Richard Holbrooke, R.I.P.
13 December 2010
Richard Holbrooke, one of the great diplomatic arm-twisters of our time, has passed away at the age of 69. The world will quite literally not be the same without him.
It is often said that the graveyards of the world are filled with irreplaceable men, and it is easy to ridicule the “Great Man” theory of history, and these considerations may lead us to assume that individuals are always both dispensable and fungible. But this is not the case. If a pivotal man goes missing at a pivotal moment, certainly history will continue without missing a beat, but the outcome may be less than optimal. Of course, history almost never produces optimal outcomes, so perhaps we should say that when there is no man to be matched to the hour, the outcome can be worse than we expected, and much worse than we had hoped.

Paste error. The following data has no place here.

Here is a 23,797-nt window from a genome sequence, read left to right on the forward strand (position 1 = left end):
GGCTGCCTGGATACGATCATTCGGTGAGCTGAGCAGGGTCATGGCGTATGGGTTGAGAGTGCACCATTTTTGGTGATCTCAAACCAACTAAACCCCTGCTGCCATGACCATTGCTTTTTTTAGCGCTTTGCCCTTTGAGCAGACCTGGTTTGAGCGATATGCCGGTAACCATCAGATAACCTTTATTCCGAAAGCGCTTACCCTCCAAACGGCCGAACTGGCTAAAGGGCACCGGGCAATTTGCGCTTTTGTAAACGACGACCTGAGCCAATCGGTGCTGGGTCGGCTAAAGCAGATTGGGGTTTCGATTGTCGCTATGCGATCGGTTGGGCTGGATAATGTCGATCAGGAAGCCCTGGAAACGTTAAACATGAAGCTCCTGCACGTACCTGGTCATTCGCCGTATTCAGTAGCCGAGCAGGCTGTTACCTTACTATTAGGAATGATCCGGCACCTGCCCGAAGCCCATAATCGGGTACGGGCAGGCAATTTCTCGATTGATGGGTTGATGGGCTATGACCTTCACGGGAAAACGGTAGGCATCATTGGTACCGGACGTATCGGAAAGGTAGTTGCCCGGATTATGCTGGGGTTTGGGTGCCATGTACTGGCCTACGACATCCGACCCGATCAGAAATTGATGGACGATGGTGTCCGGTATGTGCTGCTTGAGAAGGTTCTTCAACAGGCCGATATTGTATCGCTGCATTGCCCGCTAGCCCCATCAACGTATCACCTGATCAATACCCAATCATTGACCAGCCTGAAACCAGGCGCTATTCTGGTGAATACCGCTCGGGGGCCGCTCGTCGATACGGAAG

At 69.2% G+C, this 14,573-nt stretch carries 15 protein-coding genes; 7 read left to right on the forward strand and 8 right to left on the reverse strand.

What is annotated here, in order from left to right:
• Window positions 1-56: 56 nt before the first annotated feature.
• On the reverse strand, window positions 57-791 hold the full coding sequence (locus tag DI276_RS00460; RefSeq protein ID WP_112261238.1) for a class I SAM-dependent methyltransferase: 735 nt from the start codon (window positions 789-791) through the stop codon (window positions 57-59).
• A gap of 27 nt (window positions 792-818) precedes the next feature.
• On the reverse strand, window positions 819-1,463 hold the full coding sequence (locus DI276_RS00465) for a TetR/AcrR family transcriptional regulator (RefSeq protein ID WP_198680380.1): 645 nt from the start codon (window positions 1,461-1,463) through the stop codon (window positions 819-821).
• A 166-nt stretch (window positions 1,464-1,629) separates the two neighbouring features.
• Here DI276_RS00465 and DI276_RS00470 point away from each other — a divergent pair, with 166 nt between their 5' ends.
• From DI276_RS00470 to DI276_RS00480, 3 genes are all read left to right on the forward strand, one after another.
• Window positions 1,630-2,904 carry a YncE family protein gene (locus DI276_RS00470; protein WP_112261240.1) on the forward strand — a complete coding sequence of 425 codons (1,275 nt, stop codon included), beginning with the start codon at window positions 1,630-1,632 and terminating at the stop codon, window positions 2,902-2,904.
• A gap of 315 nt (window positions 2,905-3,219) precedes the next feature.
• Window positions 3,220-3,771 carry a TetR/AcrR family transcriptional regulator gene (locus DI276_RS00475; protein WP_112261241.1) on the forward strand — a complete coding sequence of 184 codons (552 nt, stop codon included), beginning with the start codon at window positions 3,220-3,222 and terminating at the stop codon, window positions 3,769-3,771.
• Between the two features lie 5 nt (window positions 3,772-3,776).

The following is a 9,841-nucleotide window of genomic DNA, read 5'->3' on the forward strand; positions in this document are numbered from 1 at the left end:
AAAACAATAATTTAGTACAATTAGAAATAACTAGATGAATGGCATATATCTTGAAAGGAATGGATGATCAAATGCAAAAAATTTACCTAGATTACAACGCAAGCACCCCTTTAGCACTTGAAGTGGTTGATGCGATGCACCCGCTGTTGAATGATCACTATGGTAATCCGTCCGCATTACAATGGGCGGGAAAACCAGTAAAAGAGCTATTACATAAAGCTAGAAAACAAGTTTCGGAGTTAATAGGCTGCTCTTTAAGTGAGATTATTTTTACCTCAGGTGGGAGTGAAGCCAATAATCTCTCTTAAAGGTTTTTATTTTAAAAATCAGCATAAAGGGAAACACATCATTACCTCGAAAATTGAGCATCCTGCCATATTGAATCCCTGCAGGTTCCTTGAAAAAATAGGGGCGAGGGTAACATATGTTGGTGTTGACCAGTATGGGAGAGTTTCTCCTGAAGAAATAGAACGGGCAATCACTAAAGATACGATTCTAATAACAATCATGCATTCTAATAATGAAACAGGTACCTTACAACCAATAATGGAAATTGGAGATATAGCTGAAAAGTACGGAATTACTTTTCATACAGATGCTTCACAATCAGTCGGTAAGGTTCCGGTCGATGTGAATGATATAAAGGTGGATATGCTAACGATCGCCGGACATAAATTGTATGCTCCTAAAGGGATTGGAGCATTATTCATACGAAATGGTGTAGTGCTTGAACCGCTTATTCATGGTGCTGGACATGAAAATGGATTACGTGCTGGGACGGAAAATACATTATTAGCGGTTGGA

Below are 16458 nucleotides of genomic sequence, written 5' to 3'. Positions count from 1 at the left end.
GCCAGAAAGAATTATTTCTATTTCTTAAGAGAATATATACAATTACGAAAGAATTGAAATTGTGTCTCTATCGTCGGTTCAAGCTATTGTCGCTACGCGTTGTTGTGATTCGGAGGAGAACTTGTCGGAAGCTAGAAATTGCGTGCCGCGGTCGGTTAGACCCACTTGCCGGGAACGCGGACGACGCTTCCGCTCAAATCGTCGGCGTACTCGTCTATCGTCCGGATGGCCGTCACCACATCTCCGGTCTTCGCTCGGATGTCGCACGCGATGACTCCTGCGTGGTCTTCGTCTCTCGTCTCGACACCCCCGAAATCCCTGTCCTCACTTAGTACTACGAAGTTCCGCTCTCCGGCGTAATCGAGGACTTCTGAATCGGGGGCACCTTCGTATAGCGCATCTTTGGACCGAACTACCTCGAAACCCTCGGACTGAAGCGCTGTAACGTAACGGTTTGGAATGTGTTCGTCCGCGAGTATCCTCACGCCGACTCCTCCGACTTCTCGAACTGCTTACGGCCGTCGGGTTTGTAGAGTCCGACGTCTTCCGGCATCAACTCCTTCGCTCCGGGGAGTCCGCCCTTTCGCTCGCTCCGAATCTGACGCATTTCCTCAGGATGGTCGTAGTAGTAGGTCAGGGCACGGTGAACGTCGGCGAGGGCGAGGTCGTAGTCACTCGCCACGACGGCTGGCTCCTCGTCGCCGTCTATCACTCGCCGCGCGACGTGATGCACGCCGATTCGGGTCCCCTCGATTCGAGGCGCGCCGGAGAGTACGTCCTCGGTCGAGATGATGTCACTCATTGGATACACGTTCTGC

Perhaps Holbrooke would have been the man to force a politically sustainable settlement in Afghanistan and Pakistan, except for the intervention of a weak aorta, in consequence of which (as Pascal observed concerning Cleopatra’s nose), “the whole face of the world would have been changed.”
We can never know what would have been; proof of what would have involved a counter-factual conditional, which is one of the more problematic instruments in the philosopher’s toolkit.
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